“Conflict Can Be Character Building”
“Character building” is such a common phrase and has become a cliche designed to put a positive spin on painful experiences. While it is true to say that conflict is an inevitable aspect of life, it is not true to say that it always results in “building” people. In fact in some cases it tragically destroys them. While novelists and filmmakers, in particular, build a plotline which neatly introduces conflict, complications and crisis points which always lead to a positive resolution, real life doesn’t work that way. Stand by Me neatly follows this pattern, while real life conflicts such as friendship rifts, religious rivalries and political unrest may never be resolved and destroy many lives. Rob Reiner’s Stand By Me portrays conflict through its narrator and protagonist’s reflections of an important journey he took when he was twelve.
It was a journey that helped him confront some of his own internal conflicts regarding the loss of his brother, grief and his relationship with his grieving parents. It also explored the personal conflicts of his peer group and their own internal struggles as well as the conflict they had with family and a rival “gang”. While Gordy’s “victory” in finding the body and standing up to Ace is a crisis point in which he emerges as a hero, we are aware that there are still conflicts that have been overlooked in the focus on the one experience.
The other characters are glossed over as they return to their unhappy and dysfunctional homes and so too is the fact that the threat of retribution from their rivals. The film is tied up with a content Gordy who conveniently became the writer his older brother always told him he was, had a nice home and happy relationship with his own son and has memories of “friendship” to cherish. But we need to focus on the most tragic conflict from which his friend Chris does not survive. “He was stabbed in the throat; he died almost instantly. Although I hadn’t seen him for more than 10 years, I know I’ll miss him forever.”
The importance of character-building occupies a vital and central place in spiritual life. Spiritual life sans character-building is like constructing a house without any mortar or cementing agent. Though all mystic traditions speak of moksha or spiritual liberation, a state beyond even the issue of character-building, no one denies that it is character-building which alone can be the guiding ...
Group conflict is a reality most of us experience on a regular basis.It comes in many forms.It can be about friendship groups, family feuds, school or institutional authority, gang supremacy, sporting, political, religious or racial rivalries in the extreme state of outright war. Individuals and groups do clash. Sometimes the conflicts are accepted as differences that will never change while other times they ignite violent reactions. Even bullying is seen as a conflict and for those who are truly affected by bullying and inturn suffer a life long struggle with mental health and self esteem-these people do not ‘build character’ whatever person they were has been destroyed. Instead of the polite, outgoing person-a new, changed character has come about and with it is drugs, self harm and eating disorders. Australia has seen many refugees and asylum seekers risking life and limb to reach our shores in an effort to escape conflict.
We know that may of them don’t make it – many losing lives at sea and others scarred by the trauma of loss and their journeys. Our community has opened itself to many of the “lucky” ones who do make it here and yet they will tell you that the conflict in their lives haven’t “built” them but harmed them. Some have confessed that they will never recover, haunted by their experiences every day is a struggle. They don’t look back and say they are glad for the conflict as it gave them an opportunity to “build character”.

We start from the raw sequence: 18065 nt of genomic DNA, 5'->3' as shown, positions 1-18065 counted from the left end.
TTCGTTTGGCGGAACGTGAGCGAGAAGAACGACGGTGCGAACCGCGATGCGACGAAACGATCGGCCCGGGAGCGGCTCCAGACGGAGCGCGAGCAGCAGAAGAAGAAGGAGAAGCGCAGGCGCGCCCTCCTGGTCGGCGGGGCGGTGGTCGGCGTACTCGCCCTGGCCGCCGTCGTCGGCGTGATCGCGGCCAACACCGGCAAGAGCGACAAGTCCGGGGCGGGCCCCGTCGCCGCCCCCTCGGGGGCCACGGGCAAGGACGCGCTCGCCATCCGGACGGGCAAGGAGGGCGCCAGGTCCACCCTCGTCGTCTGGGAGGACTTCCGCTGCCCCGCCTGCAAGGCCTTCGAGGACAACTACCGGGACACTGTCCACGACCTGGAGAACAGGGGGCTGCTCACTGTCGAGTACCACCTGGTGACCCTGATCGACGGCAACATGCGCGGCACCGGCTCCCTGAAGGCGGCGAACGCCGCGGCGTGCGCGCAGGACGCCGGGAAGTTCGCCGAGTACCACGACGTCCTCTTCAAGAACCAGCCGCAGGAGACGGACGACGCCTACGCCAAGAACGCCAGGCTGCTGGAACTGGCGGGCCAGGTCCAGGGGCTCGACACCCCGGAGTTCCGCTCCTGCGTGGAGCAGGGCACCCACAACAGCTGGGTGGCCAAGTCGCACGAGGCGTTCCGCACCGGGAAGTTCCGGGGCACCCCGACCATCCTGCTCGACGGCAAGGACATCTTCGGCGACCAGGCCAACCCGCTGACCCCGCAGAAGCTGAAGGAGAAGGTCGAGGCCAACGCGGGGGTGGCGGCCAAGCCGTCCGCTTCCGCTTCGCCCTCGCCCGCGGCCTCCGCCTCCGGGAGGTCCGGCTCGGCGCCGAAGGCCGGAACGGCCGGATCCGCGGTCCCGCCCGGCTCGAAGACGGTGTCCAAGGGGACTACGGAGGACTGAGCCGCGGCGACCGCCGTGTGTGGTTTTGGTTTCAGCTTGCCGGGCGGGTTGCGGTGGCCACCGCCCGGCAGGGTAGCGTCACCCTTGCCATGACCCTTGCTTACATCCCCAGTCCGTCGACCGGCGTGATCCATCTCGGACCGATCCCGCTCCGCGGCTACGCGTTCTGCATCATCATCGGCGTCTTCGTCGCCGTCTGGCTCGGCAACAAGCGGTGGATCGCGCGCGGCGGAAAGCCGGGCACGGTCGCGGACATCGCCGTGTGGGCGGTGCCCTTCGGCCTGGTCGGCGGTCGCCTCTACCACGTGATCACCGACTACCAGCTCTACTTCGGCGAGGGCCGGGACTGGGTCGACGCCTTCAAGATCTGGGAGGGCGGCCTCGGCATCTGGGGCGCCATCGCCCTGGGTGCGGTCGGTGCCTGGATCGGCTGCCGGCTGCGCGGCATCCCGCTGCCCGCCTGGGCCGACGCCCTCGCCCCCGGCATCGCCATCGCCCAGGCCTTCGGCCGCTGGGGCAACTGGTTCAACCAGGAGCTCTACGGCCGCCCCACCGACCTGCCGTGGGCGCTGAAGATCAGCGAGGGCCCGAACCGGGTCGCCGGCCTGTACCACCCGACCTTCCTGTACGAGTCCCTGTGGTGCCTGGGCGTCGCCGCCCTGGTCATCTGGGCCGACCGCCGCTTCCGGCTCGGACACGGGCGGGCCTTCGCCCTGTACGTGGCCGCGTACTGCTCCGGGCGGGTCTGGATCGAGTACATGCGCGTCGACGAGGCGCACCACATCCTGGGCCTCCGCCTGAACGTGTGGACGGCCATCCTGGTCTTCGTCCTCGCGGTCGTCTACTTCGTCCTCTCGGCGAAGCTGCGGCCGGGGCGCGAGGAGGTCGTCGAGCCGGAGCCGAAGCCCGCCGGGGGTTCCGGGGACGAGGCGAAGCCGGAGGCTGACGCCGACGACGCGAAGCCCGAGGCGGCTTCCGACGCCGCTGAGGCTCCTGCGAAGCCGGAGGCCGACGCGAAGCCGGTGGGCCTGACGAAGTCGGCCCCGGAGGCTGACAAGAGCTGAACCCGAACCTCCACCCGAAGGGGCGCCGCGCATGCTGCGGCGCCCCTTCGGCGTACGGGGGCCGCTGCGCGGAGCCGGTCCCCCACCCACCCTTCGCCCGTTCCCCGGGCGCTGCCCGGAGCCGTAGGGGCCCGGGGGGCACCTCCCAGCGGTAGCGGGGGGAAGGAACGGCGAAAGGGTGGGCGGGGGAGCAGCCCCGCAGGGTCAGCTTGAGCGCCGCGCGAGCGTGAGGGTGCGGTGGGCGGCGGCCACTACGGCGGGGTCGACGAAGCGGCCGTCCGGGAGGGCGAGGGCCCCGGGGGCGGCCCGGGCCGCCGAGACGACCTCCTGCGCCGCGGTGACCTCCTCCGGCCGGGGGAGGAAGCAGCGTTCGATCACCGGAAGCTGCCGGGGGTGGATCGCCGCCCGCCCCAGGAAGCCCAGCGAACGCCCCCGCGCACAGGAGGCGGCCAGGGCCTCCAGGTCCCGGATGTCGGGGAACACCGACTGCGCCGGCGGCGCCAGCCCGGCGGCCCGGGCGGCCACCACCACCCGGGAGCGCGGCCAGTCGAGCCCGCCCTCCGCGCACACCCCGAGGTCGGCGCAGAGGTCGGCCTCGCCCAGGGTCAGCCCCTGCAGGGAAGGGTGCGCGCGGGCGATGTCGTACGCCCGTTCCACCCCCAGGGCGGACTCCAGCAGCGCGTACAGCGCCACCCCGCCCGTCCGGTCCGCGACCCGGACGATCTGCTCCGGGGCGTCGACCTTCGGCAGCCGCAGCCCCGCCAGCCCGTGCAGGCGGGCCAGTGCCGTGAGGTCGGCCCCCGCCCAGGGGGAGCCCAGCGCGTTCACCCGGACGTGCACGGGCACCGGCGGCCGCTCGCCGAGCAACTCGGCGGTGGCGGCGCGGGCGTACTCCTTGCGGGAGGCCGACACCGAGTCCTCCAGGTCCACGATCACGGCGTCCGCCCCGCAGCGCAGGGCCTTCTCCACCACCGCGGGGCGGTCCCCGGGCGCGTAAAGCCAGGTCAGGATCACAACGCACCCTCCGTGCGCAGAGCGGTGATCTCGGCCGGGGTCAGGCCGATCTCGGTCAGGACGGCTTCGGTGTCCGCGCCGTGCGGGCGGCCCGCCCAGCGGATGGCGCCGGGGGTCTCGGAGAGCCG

Many people fear conflict with others but fail to consider the harm internal conflict has on them. There is an acceptance in dealing with or being concerned about conflict with others and internal conflicts still seem to be an issue most people are ashamed to acknowledge, much less discuss. True to its name they keep it all internal and wage a struggle on the inside.Internal conflict leads many to suffer silently on a daily basis and rather than build their character it can absolutely warp them and even break them.
Hamlet: Shakespeare?s Conflict Character In William Shakespeare's Hamlet, the protagonist exhibits a puzzling, unfaithful nature. Hamlet contradicts himself throughout the play. He endorses both the virtues of acting a role and that of being true to one's self. He further supports both of these conflicting endorsements with his actions. This ambiguity is demonstrated by his alleged madness, for ...
Depression, substance abuse (drugs and alcohol) as well as self harm, risky behaviours and suicide are all results of internal struggles that have not ended in “building” but instead ruining character. “Dealing with one young person’s sexual orientation was such an internal conflict that he turned to drugs and ended up a completely different personality who sadly overdosed. Friends and family just couldn’t understand why it ended so tragically.”- It is not an uncommon story.
Character building happens in many ways. Ultimately, It happens through experience, growth, education, love, relationships, travel and support – to name a few. It is wrong to assume that true character growth can only happen with painful experiences and conflicts. It may be the case that sometimes a conflict teaches us a great deal and can contribute another layer to our character, but it is also more often the case that conflict can start a chain of events that ends in tragedy and has a destructive effect on an individual or groups of people which can even reverberate for generations.